Opposition members are seeing benefits in vocally opposing pieces of legislation such as the Equality Act. The new calculus is to keep the Christian nationalist base engaged and enraged. Compared to the 2019 debate, the right-wing media ecosystem has intensified and hardened, thanks to Fox News and One America News. The debate is turbocharged with thousands of right-wing social media pages that many of us won’t even know about, due to how algorithms suggest pages to like-minded viewers.

Given the siloing of the media, swing voters who might be turned off by staunch opposition to the Equality Act may not see the tactics that the opposition is using. And, even if these voters do see what is happening, they might deprioritize the Equality Act in favor of other political gains and priorities.

Implications for our agenda

We are seeing that when an issue becomes religious in nature, it can take on a tribal aspect that becomes a live wire in the culture wars. Our role in Washington, D.C., has not changed. We will continue to work with like-minded organizations to pass our legislative agenda, work with the Biden administration to roll back harmful Trump actions, mobilize and grow the number of FFRF supporters, and build and strengthen the Congressional Freethought Caucus.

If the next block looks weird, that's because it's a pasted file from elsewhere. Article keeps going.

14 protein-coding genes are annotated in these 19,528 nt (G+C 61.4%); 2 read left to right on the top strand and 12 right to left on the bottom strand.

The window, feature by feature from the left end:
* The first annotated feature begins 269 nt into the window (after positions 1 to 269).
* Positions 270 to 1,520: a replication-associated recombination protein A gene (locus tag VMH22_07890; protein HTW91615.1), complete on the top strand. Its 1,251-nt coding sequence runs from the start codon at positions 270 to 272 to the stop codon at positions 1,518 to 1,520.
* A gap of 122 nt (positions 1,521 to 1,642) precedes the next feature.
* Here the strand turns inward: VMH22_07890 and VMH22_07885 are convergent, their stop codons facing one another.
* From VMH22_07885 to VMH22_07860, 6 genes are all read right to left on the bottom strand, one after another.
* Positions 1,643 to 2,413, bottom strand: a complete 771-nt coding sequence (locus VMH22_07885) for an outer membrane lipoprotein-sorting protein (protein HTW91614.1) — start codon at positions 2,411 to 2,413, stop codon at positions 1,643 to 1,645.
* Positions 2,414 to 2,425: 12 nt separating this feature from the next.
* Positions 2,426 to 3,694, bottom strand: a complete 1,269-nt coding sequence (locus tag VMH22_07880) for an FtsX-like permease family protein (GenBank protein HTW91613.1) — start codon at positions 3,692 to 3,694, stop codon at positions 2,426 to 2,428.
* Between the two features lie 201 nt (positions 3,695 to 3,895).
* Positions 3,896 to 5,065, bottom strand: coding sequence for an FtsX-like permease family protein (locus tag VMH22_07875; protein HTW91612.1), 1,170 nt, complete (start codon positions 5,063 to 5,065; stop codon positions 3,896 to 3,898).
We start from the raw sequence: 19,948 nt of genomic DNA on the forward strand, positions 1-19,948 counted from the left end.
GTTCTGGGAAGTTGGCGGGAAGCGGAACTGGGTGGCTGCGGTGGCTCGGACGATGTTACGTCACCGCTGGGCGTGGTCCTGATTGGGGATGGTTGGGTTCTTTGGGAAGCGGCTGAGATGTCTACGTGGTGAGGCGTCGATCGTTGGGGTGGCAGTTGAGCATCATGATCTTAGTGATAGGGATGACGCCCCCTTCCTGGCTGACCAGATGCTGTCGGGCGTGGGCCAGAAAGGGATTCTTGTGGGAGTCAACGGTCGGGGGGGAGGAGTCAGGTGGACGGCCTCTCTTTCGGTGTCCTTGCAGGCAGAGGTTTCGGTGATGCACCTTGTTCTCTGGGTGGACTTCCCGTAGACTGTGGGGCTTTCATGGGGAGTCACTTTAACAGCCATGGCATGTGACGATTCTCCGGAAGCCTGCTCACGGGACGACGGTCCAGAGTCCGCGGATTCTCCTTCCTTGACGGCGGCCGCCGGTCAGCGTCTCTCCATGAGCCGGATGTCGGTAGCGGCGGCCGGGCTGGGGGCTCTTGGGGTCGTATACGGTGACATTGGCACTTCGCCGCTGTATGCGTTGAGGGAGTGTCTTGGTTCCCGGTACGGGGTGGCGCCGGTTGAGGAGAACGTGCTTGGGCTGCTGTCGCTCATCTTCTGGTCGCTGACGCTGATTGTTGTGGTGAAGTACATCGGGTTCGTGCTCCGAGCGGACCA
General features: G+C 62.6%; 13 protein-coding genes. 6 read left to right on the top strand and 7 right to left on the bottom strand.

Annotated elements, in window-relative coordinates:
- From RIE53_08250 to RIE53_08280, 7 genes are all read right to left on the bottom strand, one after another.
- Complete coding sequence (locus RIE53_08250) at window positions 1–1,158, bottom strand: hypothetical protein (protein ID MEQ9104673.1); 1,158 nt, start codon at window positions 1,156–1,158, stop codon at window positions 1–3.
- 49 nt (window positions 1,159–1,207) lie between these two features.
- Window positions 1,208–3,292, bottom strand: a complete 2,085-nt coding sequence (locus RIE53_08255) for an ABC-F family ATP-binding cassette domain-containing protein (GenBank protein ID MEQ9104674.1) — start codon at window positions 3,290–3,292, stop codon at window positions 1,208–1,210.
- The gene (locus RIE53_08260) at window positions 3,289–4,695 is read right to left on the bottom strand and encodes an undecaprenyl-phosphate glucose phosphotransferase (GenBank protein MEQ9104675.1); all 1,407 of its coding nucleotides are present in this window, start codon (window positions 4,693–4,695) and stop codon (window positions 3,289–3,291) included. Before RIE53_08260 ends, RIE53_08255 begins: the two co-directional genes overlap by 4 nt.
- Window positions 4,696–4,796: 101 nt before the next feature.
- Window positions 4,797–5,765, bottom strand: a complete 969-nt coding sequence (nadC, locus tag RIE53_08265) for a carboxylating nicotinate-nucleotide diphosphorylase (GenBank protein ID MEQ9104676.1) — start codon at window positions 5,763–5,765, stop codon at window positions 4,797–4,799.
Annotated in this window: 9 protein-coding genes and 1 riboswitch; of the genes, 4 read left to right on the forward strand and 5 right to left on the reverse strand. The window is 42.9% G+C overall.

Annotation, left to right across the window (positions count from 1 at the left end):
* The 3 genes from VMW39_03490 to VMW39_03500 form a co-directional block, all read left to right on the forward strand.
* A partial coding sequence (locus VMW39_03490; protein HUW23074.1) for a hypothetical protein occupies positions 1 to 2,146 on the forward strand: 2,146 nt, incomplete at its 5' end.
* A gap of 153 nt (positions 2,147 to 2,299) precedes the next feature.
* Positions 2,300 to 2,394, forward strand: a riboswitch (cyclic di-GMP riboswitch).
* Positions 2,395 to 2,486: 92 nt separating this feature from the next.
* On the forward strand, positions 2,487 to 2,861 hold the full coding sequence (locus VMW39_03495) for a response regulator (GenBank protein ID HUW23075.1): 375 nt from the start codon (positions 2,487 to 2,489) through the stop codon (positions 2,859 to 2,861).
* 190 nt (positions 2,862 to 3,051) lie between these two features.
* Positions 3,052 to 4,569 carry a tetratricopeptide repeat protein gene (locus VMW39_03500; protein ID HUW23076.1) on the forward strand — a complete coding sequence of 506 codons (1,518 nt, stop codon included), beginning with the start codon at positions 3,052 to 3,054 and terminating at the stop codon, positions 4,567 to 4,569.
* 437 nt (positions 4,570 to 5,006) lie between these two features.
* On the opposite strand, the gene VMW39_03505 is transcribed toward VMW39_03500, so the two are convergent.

Rep. Jamie Raskin, Md., co-chair of the Congressional Freethought Caucus, said it best during his floor speech on the Equality Act: “Every scoundrel in American history has tried to dress up his opposition to other people’s civil rights in religious garb.” We’ve seen this show before. We’ve defeated religious cosplay time and time again — and we’ll keep doing it in the 117th Congress and beyond.

All the best,

Mark Dann Signature

Mark Dann
Director of Governmental Affairs
Freedom From Religion Foundation, Inc.

The Freedom From Religion Foundation, based in Madison, Wis., a 501(c)(3) nonprofit educational charity, is the nation's largest association of freethinkers (atheists, agnostics), and has been working since 1978 to keep religion and government separate.